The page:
The Democratic National Committee has produced two TV ads against McCain, hoping to soften him up while the party figures out who its own presidential nominee will be.
- One ad shows selected portions of McCain’s comments that a 100-year U.S. presence in Iraq would be "fine with me." The ad uses dramatic images of war and violence, and omits any mention that McCain was speaking of a peaceful presence like that in Japan or Korea.
- An earlier ad attacks McCain for saying the nation’s economy is "prosperous" and "better off overall" than eight years ago. The ad uses a couple of incorrect statistics to argue otherwise. It says the country has lost 1.8 million jobs when, in fact, it has gained nearly 5.4 million, and it says gasoline prices have risen 200 percent, when the actual figure is 139 percent.
The latest DNC ad was released April 27 and is set to start running on cable networks next week. An earlier ad has been running lightly on cable since April 20. Both are aimed at raising doubts about Sen. John McCain as he campaigns for the White House – and while Democrats are still trying to sort out whether Sen. Barack Obama or Sen. Hillary Clinton will be their standard-bearer. The DNC is using both ads in fundraising appeals, asking the party faithful to donate money to buy broadcast time for them. It calls the Iraq ad "one of the most powerful television spots Americans will see this year."
The latest ad follows up on a DNC fundraising e-mail, which we critiqued in February, portraying McCain as willing to fight an "endless war" in Iraq.
DNC Ad: "100"
Offscreen voice: President Bush has talked about our staying in Iraq for 50 years.
On screen graphic: Senator McCain. President Bush has talked about our staying in Iraq for 50 years.
McCain: Maybe a hundred. That’d be fine with me.
On screen: 100 years in Iraq.
On screen: 5 years. $500 billion. Over 4,000 dead.
Offscreen voice: President Bush has talked about our staying in Iraq for 50 years.
McCain: Maybe 100.
Narrator: If all he offers is more of the same, is John McCain the right choice for America’s future?
On screen: Is John McCain the right choice for America’s future?
Narrator: The Democratic National Committee is responsible for the content of this advertising. [/TET]
It opens with a shot of McCain onstage at a town hall meeting in January. An offscreen voice says President Bush has discussed keeping U.S. troops "in Iraq for 50 years." We see McCain saying, "Maybe a hundred." Pause. "That’d be fine with me." Then we hear an explosion and sirens, accompanied by video of cars on fire, plumes of smoke and general chaos in an obviously dangerous setting. The words "Maybe a hundred" appear on the screen, followed by "5 years," "$500 billion" and "Over 4,000 killed."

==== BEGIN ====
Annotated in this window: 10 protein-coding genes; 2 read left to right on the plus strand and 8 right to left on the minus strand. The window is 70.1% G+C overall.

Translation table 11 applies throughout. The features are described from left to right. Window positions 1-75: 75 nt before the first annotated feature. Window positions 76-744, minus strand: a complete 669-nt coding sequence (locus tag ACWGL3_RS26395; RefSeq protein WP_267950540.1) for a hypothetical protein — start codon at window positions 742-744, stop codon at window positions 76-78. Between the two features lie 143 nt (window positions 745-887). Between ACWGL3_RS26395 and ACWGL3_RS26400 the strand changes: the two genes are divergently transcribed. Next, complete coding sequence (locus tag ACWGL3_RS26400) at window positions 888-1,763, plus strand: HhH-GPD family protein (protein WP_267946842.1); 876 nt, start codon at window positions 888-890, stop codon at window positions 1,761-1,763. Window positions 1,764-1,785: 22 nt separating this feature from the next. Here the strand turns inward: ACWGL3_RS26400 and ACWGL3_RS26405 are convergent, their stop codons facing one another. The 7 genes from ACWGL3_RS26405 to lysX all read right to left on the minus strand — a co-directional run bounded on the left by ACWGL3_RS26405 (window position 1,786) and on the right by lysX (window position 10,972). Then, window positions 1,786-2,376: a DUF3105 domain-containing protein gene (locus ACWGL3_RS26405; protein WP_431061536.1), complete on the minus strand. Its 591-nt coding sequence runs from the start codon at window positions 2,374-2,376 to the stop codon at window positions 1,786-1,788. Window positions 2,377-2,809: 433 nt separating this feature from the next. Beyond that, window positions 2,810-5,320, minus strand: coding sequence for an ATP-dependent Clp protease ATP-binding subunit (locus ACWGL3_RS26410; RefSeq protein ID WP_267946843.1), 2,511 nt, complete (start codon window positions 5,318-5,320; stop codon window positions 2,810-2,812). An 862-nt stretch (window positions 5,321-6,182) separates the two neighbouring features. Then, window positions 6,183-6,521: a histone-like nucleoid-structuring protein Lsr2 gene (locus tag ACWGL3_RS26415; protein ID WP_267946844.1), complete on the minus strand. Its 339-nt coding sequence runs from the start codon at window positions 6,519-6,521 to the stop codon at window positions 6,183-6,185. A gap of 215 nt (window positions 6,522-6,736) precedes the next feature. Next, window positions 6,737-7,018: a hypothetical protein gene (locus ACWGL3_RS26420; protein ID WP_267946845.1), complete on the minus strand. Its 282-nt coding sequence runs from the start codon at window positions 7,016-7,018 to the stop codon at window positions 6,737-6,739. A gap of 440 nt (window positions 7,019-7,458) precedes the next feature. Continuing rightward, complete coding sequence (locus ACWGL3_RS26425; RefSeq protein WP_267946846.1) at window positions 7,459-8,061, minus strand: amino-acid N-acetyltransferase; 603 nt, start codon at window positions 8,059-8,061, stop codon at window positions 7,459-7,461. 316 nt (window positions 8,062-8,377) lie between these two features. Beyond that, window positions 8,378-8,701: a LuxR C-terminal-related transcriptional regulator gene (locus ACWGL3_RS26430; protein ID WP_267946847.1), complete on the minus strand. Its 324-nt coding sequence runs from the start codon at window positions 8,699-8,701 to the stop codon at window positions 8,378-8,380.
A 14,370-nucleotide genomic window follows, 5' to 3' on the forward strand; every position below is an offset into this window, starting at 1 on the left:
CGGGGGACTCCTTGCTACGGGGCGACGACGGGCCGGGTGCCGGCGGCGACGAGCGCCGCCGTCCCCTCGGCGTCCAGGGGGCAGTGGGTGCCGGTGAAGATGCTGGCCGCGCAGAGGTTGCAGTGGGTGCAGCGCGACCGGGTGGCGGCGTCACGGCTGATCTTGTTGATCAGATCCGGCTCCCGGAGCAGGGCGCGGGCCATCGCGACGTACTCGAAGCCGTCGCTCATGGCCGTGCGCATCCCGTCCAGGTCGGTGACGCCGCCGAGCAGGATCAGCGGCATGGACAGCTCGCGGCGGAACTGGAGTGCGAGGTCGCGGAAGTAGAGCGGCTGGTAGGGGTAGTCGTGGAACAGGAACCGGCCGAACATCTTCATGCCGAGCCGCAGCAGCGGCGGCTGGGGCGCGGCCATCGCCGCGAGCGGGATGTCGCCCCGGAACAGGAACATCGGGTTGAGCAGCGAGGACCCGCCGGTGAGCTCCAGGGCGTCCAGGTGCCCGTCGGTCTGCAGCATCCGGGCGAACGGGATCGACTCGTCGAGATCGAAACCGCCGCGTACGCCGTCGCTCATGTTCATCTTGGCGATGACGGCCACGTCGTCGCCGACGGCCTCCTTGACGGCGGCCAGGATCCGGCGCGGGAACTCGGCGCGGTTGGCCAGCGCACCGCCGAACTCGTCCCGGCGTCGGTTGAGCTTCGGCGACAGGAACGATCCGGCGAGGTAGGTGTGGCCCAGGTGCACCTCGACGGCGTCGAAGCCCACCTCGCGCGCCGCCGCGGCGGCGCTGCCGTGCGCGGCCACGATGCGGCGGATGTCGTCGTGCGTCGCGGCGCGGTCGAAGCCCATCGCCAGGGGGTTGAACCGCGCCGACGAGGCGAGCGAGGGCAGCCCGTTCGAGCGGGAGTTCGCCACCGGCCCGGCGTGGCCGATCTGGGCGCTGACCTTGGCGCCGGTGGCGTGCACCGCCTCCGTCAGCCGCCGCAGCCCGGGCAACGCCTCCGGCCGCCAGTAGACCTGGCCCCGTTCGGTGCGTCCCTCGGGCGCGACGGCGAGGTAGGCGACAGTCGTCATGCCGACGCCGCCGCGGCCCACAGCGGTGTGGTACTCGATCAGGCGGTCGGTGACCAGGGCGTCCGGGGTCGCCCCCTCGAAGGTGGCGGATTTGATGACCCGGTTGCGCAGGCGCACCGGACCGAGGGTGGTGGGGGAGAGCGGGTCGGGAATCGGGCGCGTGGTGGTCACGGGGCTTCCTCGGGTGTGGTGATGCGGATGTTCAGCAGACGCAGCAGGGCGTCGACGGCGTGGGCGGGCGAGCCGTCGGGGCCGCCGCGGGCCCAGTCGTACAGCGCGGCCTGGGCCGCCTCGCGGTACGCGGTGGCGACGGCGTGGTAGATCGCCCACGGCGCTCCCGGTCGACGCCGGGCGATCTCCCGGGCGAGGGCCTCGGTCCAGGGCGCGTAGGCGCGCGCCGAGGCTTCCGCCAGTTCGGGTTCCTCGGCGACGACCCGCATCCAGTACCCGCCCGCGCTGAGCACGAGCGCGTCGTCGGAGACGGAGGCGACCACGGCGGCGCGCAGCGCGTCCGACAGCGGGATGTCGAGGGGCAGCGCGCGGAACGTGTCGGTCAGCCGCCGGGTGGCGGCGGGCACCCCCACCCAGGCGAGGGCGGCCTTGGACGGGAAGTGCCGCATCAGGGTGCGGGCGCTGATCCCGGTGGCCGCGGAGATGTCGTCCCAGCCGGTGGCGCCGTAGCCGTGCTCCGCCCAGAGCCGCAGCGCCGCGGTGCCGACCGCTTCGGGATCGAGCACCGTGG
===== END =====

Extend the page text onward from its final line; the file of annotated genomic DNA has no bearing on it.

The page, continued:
The clear implication is that if McCain is elected, we can expect to be battling in Iraq for many decades to come. But the admakers cut off the rest of McCain’s response, which provides some badly needed context:
McCain, town hall meeting, Jan. 3: Maybe a hundred. … We’ve been in Japan for 60 years. We’ve been in South Korea for 50 years or so. That would be fine with me, as long as Americans, as long as Americans are not being injured or harmed or wounded or killed. It’s fine with me and I hope it would be fine with you if we maintain a presence in a very volatile part of the world.
The DNC ad doesn’t mention that McCain was speaking specifically about a peacetime presence. And the text of the ad paired with images of Iraq under siege leave a clear impression that McCain proposes to allow a century more of war, with U.S. involvement. That’s not what he said, in New Hampshire or in other settings when he’s been asked about it.
Republicans have called the ad a distortion, but DNC Chairman Howard Dean defended it, saying in an NBC News "Meet the Press" interview on Sunday:
Dean, April 27: First of all, we’re not arguing that he’s going to be at war for a hundred years. We don’t think we ought to be in Iraq for a hundred years under any circumstances. Think of the hundreds of billions of dollars that are being spent in Iraq, which we need right here at home right now to preserve American jobs. That’s the first thing.
Secondly, if Senator McCain believes that you can occupy a country like Iraq for a hundred years without having a long war and violence and our troops being hurt and, and killed, I think Senator McCain is wrong. … [D]oes anyone think, who’s watching this show, that if you keep our troops in Iraq for a hundred years, people won’t be attacking them and won’t be setting off suicide bombs and won’t be having militias go after them? I don’t think so. And most Americans don’t think so.
Dean is correct in one sense. His ad doesn’t say in so many words that McCain is "going to be at war for a hundred years." But by juxtaposing McCain’s words with dramatic, violent images of war, it clearly leaves that impression.
It’s one thing to argue, as Dean does, that McCain’s position is a recipe for continued violence and bloodshed, whatever his stated intent. But it is another thing to misrepresent that intent. The ad twists the sense of McCain’s words by showing images of war, when he was really talking about a peaceful troop presence. Imagine how different the ad would seem if it showed images of, say, American troops walking the streets of Tokyo or Seoul and had included what McCain said about "Americans … not being injured or harmed or wounded or killed."